INTRODUCING: The Unnamable Black Lager
Locked inside of a deserted mausoleum, Randolph Carter and Rhode Island artist Jarrett McPhee stood under candlelight with two cans of The Unnamable Black Lager in their hands. There, immersed in darkness at the request of Narragansett Beer, the pair wondered why they had agreed to go to such great lengths in order to illustrate the label for Narragansett’s fifth chapter and sixth release in its Lovecraft Series.
For previous beer commissions, Jarrett simply had to draw and submit a few designs to the ‘Gansett team, but Mark Hellendrung, President of Narragansett Beer, impressed upon him that this particular brew was darkly different and could only truly be illustrated once experienced. After all, Narragansett even grew The Unnamable’s hops in the graveyard.
“Those orthodox, sun-dwelling New Englanders remain deaf to my pleas,” said Carter. “For months I have argued the ramifications of growing elements for this potation in such a place – with ingredients nourishing themselves from such unmentionable and noxious earth. O, though I may have been mocked or called mad, those who are not blind to history’s warnings will understand these words to be what they truly are: the implicit truth! Save yourself, Jarrett, don’t open that can!”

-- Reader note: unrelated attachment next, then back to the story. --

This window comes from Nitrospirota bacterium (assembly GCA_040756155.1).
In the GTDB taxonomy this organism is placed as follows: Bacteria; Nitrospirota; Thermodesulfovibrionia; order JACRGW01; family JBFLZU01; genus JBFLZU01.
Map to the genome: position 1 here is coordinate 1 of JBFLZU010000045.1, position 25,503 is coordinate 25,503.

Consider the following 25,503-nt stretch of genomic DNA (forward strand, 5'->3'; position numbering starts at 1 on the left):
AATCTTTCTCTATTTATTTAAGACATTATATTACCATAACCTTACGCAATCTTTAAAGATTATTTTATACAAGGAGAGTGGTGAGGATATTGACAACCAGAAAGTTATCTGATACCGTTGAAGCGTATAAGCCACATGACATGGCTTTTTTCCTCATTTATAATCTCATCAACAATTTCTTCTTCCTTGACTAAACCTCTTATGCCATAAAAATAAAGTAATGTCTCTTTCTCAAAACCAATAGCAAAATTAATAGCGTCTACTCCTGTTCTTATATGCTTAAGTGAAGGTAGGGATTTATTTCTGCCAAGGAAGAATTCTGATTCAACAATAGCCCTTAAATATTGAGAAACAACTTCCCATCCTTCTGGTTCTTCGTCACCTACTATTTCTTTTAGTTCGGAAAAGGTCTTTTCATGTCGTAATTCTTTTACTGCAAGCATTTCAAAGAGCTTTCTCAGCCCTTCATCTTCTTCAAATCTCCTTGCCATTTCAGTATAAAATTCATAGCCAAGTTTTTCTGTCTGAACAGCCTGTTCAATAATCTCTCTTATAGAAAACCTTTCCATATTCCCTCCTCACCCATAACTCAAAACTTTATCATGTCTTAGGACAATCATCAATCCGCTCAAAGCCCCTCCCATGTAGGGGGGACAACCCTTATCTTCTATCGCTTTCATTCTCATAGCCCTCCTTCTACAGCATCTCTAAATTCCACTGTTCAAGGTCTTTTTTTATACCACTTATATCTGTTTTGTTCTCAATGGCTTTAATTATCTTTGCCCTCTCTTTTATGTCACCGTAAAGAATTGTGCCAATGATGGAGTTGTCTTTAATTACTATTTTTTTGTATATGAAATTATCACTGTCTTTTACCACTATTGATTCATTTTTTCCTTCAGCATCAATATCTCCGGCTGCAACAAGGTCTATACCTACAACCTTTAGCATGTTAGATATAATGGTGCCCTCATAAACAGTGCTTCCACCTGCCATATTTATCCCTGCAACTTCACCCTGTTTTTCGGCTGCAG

Knowing that he would see no remittance for his designs until he faced The Unnamable, Jarrett dismissed Carter’s childish warning and cracked open a can. Immediately, the crypt filled with an earthy, dank stench that made him lurch. Struggling to see through a fog of sticky green smoke, Jarrett took a sip of the beer and saw the outline of something down the hall. Calling out for Carter, it wasn’t until he was nearly face to face with the ultimate abomination that he realized it wasn’t Carter he saw at all.
A split second later, Jarrett lost consciousness and woke up a week later in Rhode Island Hospital.
“I’m not sure what I saw back there in that mausoleum; for one second I was looking for Carter and the next I’m here, shackled to this hospital bed,” he proclaimed. “Whatever came out when I opened that can of beer was the most terrifying and indescribable thing I have ever seen – but it tasted damn good.”
With a horror drenched backbone of Chocolate Rye, Cara Red, Carafa Special 1 and Pilsner malts, The Unnamable Black Lager is a roasty brew with flashes of toffee, caramel, coffee and dark chocolate. Stand watch or those hops will grab you by your throat when you’re not looking. 7.5% ABV and 76 IBUs.